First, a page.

Grid Watchdog Issues Warning About Possible Blackouts, Questions Reliability of Solar and Wind Power

The widespread retirement of fossil fuel-based power generators and the increasing adoption of renewable energy over the next decade could undermine the reliability of America’s electricity grid, according to a recent report by power grid watchdog North American Electric Reliability Corporation (NERC). The report, dated Dec. 13, highlights “clear evidence of growing resource adequacy concerns over the next 10 years.”

The power grid watchdog is predicting “capacity deficits” in regions where future generator retirements will be higher than new replacements, which could leave a part of the demand unmet. The report states that “wind, solar PV, and hybrid generation are projected to be the primary additions to the resource mix over the 10-year assessment period; this leads the continued energy transition as older thermal generators retire.”

The transition to renewable energy requires ensuring that the resource mix “satisfies capacity, energy, and essential reliability service (ERS) needs.” The report also reveals that new wind and solar PV resources are susceptible to tripping or power disruption during normal grid fault conditions, which may compromise grid reliability.

The potential retirement of more than 83 gigawatts of fossil fuel-fired and nuclear power supply through 2033 could exacerbate energy, capacity, or essential reliability service issues in regions at high and elevated risks of electricity supply shortages, according to NERC.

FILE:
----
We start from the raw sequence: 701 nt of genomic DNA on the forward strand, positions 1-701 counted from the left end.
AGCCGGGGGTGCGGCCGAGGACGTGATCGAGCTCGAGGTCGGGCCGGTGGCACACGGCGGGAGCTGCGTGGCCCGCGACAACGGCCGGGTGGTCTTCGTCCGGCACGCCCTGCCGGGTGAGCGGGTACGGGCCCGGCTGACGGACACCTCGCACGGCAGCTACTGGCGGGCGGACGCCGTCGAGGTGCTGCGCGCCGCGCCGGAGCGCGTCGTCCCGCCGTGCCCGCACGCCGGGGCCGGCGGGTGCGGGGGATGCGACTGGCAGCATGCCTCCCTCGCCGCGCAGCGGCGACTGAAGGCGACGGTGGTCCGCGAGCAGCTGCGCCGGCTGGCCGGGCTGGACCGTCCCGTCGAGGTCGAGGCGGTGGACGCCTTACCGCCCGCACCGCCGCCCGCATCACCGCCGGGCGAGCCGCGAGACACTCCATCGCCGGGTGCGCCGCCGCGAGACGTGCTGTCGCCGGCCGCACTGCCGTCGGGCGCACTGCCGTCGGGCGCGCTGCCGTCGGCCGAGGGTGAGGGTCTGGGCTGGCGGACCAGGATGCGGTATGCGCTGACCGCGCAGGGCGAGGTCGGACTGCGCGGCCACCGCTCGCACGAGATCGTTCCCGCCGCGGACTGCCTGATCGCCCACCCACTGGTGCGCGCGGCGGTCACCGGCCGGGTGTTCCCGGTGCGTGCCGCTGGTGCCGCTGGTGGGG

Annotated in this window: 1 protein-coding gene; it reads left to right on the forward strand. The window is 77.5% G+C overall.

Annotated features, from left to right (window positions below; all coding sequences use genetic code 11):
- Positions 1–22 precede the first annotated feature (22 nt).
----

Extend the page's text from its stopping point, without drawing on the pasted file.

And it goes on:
NERC is warning that “overly rigid” environmental regulations and energy policies without provisions for electric grid reliability could force generators to seek deactivation even when there is resource adequacy, potentially significantly impacting the projected sufficiency of resources.

Kevin Kilty, a retired mechanical engineer, commented on the report in an article by Just the News, highlighting the need for regulators and policymakers to consider the effects on the electric grid in their rules and policies and make provisions that safeguard grid reliability.
Kilty also warned about recent development and risks.

The article also discusses the potential impact of President Biden’s energy policies on the electric grid, pointing out that his actions, such as cancelling the Keystone XL pipeline and issuing a moratorium on oil and natural gas leasing activities, could hinder energy production. The administration’s policies to electrify appliances and vehicles could further strain the grid’s reliability.

At the same time, the report notes opposition to pipelines and other infrastructure by the Biden administration despite the NERC report advising boosting natural gas infrastructure. Kilty compared the current situation to the energy crisis in the 1970s and cautioned about potential problems if actions aren’t taken in time to solve the issues by definition.

The ongoing shift to renewable energy sources like solar and wind, without adequate provisions for the reliability of the power grid, brings a heightened risk to power reliability, according to Asim Haque, senior vice president for state and member services at PJM – a regional transmission organization coordinating the movement of wholesale electricity in all or parts of 13 states and Washington, D.C.- warns that “there is a concern about a supply crunch at end of decade.”

Beth Brelje contributed to the reporting.

This retirement of fossil fuel-based power generators and increasing adoption of renewable energy could pinch on America’s electricity reliability over the next decade. Fossil fuel-based power generators retirement will be higher than new replacements.confirms recent report by North American Electric Reliability Corporation (NERC). ST1111111112222222222222222222221


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